While the goal is always to have smooth, complication-free deliveries, the fact of the matter is that you will sometimes encounter problems. Being prepared for things that could go wrong—and the plan for what to do in the event that happens—is an essential purpose of drawing up a contract.
It’s much easier to determine where liability lies for various issues that could pop up ahead of time, rather than trying to establish who is responsible for what after the mistake is already made. When your shipper-broker agreement clearly defines who is liable for what, you have a written record to refer to, saving you valuable time and preventing disputes.
How to Avoid Shipper-Broker Agreement Pitfalls
It’s clear by now that having a solid shipper-broker contract is an important part of having a smooth relationship with your freight broker. But that doesn’t mean that writing a fair, enforceable contract is always easy. Here are a few pitfalls that shipper-broker agreements should avoid.
Using the wrong type of contract
All contracts are not created equal. General contracts that are intended for vendors, subcontractors, or motor carriers aren’t going to cover the specific terms that are relevant to the freight broker’s responsibilities.
Broker-shipper contracts should include details about the duration of the contract, which services each will provide, insurance details, and any liability limits or how to conduct damage claims. It can also include non-disclosure details, information about compliance and applicable laws, and rules on how disputes would be handled.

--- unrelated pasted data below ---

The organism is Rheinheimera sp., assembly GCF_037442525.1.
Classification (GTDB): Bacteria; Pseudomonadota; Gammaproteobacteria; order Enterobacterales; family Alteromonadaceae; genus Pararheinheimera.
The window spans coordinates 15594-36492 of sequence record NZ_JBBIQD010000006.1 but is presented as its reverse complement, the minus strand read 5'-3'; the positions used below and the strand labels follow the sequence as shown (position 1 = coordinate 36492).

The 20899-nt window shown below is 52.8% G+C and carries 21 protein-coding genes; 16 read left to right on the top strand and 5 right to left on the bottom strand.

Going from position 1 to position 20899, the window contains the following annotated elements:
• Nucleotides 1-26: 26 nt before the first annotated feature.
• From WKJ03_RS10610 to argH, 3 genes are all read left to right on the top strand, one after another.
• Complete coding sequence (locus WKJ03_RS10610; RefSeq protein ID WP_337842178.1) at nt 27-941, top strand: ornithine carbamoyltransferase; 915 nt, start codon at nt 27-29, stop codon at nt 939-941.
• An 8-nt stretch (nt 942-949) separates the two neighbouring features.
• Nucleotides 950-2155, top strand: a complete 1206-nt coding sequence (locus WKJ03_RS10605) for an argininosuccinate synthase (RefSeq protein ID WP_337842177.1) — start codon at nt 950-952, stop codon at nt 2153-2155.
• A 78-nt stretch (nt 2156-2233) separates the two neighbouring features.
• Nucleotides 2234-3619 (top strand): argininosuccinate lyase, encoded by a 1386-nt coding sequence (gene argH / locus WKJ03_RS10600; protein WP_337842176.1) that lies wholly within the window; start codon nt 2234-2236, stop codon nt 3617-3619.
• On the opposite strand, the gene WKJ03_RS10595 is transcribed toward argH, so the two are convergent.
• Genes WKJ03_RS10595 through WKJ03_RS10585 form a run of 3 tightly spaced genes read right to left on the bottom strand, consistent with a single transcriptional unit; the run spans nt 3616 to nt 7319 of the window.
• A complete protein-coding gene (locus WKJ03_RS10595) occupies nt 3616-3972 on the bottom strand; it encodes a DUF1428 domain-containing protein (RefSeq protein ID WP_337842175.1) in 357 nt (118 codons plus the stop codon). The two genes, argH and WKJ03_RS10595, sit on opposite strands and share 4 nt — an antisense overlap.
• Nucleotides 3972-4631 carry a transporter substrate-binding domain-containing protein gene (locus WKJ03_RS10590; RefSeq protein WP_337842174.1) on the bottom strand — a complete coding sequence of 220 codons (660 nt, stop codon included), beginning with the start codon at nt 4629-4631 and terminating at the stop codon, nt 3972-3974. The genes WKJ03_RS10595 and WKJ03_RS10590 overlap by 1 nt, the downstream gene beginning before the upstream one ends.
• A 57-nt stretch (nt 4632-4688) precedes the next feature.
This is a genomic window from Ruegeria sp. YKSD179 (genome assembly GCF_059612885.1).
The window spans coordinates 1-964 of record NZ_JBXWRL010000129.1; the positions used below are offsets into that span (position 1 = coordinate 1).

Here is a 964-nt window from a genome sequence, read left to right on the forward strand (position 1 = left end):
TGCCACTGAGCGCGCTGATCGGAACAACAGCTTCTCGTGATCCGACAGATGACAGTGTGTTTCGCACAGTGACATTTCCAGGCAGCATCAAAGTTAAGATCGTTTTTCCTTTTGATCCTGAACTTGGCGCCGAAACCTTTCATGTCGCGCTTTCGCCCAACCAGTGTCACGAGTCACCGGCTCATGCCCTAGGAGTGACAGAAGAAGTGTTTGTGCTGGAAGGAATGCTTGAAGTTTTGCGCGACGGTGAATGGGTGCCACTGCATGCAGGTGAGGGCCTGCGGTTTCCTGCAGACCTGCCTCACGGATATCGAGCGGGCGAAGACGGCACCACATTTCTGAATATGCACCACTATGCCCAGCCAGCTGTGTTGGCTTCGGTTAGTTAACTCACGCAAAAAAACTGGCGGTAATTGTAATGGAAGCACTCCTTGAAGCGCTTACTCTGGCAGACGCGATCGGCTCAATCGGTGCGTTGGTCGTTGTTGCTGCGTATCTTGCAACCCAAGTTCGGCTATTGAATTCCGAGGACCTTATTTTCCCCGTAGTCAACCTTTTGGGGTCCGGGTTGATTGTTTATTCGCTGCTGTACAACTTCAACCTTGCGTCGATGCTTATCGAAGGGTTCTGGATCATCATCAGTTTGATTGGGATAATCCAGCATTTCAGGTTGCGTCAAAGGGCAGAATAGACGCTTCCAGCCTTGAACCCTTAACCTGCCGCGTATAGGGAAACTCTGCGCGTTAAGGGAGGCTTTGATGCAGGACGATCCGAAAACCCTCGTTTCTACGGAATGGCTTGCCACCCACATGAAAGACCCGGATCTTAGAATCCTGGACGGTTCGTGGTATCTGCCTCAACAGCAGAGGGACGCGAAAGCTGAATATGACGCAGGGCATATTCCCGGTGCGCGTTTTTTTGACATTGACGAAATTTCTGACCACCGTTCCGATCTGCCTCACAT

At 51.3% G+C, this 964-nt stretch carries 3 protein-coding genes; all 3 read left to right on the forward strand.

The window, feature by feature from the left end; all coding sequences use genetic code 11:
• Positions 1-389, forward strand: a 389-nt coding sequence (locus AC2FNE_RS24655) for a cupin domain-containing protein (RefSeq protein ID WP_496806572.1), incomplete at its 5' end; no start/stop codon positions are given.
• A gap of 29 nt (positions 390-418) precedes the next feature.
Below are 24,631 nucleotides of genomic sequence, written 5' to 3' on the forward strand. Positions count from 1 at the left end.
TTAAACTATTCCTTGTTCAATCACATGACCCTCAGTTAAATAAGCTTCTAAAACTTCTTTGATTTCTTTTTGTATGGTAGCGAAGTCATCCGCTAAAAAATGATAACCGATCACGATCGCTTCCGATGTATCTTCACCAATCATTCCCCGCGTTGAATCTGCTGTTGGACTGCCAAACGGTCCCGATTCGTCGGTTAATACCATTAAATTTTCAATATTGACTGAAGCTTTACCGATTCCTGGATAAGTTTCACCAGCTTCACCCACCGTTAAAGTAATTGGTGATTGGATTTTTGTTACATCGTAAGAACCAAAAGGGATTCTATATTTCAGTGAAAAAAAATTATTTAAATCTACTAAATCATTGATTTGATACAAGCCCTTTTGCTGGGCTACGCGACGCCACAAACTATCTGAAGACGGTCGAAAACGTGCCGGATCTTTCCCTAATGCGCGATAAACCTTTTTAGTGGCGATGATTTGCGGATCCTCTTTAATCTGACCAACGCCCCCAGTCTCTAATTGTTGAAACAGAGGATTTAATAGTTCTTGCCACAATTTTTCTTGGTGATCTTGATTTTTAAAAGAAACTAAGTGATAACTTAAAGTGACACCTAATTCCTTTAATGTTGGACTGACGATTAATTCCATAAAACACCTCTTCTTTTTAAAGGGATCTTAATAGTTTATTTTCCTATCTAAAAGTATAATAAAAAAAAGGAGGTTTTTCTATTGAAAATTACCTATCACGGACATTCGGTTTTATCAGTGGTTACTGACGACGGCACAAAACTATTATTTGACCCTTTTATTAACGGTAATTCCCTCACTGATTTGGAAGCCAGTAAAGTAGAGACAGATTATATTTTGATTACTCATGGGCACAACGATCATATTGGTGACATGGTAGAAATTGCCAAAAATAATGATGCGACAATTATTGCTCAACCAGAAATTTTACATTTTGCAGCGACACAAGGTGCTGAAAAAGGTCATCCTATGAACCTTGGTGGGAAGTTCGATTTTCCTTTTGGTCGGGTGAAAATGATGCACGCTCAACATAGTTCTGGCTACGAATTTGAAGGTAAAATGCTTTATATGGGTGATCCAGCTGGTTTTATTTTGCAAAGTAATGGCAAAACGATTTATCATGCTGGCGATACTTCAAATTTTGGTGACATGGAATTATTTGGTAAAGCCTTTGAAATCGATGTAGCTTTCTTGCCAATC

Incorrect carrier insurance requirements
As a shipper, you’re understandably concerned about both the insurance requirements for your freight broker and the insurance coverage the broker requires of the carrier. And while it seems that higher insurance coverage requirements are always better, that’s not always the case.
Requiring above-market insurance coverage can limit the capacity a broker has to find carriers willing and able to move your freight. Of course, if you really do require a high cargo coverage, it should be stated as such in your shipper-broker agreement. But if you don’t, consider lowering the carrier insurance requirements to a more appropriate level to avoid limiting carrier capacity.
Overly broad indemnification sections
These important sections of a shipper-broker agreement lay out what happens if one party is damaged in any way as a result of the partnership. The way that these sections are phrased are incredibly important to making sure that they’re actually useful.
It can be tempting to use broad language to cover all your bases, but generalized language can actually make it more difficult to enforce the contract, as it is often too vague or unclear. Keep your indemnification sections as clear and direct as possible to avoid dispute and confusion in the event that the clauses are enacted.
Create a strong shipper-broker agreement
Having an effective shipper-broker agreement is an essential part of ensuring that your relationship with your freight broker is clearly defined and operates smoothly. They can help protect you in the event that issues arise during the course of your contract period and clearly define the responsibilities of each party.